Unpacking how masculinity is embodied in images from HIV prevention material targeting a gay male audience, this essay explores how, through their streaming and modulation with the viewer’s body, such images become affective, thereby potentially informing our ideas of and identifications with the HIV/AIDS epidemic.
As one of the culture industry’s principal soothsayers, Edelkoort certainly looks the part: with her cropped, grey-streaked hair, red lips, and signature 80s minimalist attire, she exudes a kind of “arty” knowingness in her daily uniform that her clients have come to conflate with her trend forecasting ability.
In spite of all of the technological and mechanical developments in digital pattern cutting, weaving, and printing, the manufacturing of clothes is still an industry much dependent on the hands of the makers. For them, the shortening of seasons is a hard task to follow.
Fashion as a word is perhaps a bit like the word LOVE. Both words are thrown about in conversation as if they mean the same thing to everyone. Our practices, however, seemed to sit at the periphery of what is generally assumed by the word.
Whether the paper doll is a girl or boy, celebrity or historical figure, these “stylish” pieces are advertisements for the latest fashion trends. Beyond play, they are objects that have taught children, throughout time, how to dress for life.
Notes From the Field is a recurring column written from behind the scenes by fashion and fashion studies professionals across all disciplines. We highlight process, showing readers how it looks and feels to be blazing trails and rethinking the way we make and do, as we do it.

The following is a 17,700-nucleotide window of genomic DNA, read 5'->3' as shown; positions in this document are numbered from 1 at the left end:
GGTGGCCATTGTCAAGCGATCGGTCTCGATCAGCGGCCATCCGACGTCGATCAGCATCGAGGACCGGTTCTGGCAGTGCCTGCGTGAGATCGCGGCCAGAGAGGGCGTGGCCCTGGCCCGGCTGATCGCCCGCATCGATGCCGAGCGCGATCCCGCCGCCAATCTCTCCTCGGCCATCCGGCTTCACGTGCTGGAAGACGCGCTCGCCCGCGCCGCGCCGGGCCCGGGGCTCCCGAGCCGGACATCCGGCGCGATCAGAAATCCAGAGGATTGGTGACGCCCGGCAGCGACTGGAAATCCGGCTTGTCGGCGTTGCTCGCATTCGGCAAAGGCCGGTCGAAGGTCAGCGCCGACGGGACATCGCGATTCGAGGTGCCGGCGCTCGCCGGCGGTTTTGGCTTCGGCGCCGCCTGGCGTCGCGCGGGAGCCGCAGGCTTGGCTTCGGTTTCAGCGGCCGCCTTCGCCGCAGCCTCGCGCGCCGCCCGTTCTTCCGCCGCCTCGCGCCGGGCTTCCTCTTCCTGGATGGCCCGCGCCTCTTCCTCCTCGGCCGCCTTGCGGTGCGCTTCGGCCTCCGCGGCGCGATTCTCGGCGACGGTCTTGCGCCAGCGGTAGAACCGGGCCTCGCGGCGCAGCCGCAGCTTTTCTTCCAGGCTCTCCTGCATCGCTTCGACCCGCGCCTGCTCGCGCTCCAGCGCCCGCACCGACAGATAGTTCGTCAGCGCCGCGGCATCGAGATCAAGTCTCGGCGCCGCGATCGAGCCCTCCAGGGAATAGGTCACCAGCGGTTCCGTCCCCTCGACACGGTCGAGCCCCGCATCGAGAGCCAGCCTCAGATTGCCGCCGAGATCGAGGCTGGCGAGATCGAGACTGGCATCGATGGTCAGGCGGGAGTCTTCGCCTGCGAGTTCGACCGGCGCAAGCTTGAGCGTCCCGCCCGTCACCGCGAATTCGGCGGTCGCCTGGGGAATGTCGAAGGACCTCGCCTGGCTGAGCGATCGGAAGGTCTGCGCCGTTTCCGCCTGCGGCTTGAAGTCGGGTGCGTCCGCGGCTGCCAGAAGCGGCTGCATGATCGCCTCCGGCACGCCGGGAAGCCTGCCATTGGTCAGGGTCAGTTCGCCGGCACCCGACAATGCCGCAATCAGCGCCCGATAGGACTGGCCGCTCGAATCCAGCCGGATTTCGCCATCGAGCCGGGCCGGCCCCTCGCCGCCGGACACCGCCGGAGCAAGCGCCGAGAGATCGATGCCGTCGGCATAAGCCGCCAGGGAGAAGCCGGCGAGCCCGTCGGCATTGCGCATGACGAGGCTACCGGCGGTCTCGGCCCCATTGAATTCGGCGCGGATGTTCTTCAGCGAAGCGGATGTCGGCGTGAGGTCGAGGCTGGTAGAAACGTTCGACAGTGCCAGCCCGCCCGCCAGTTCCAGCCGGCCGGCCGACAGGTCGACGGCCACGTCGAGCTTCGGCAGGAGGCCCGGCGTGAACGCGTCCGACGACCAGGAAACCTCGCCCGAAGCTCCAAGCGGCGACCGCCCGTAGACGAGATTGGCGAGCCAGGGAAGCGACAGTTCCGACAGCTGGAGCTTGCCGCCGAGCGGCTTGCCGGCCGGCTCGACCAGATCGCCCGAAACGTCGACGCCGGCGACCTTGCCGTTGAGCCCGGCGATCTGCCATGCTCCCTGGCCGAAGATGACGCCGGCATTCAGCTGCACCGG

Reflective practice requires the critical reframing of a designer’s work, while technical practice can be trained with repetition. We observed that students were eager to learn meaningful theoretical content in tandem with advancing their hands-on skills.
CONSUME(s) ME was born out of a conversation following a clothing swap I co-hosted with a friend. We were satisfied and congratulating ourselves for throwing a good party. My friend called me the ‘queen of clothing swaps’ and the statement stuck with me.
Zandra Rhodes began her professional career in the 1960s, designing textiles for Heal’s (famous 200-year-old furnishing store in London). However, her proudest achievement to date is designing for opera—something very few fashion designers accomplish. Why is that? What is so appealing about designing for opera? What is challenging about it?
Realizing the diversity of women's body types, I wanted to research a different type of women to design for. I fell in love with the women's swim team at Columbia University, I interviewed them, followed them around with a camera, and I soon realized how beautiful it was to look at from a fashion perspective. With the Columbia swim team, I came to envision a way to do something different.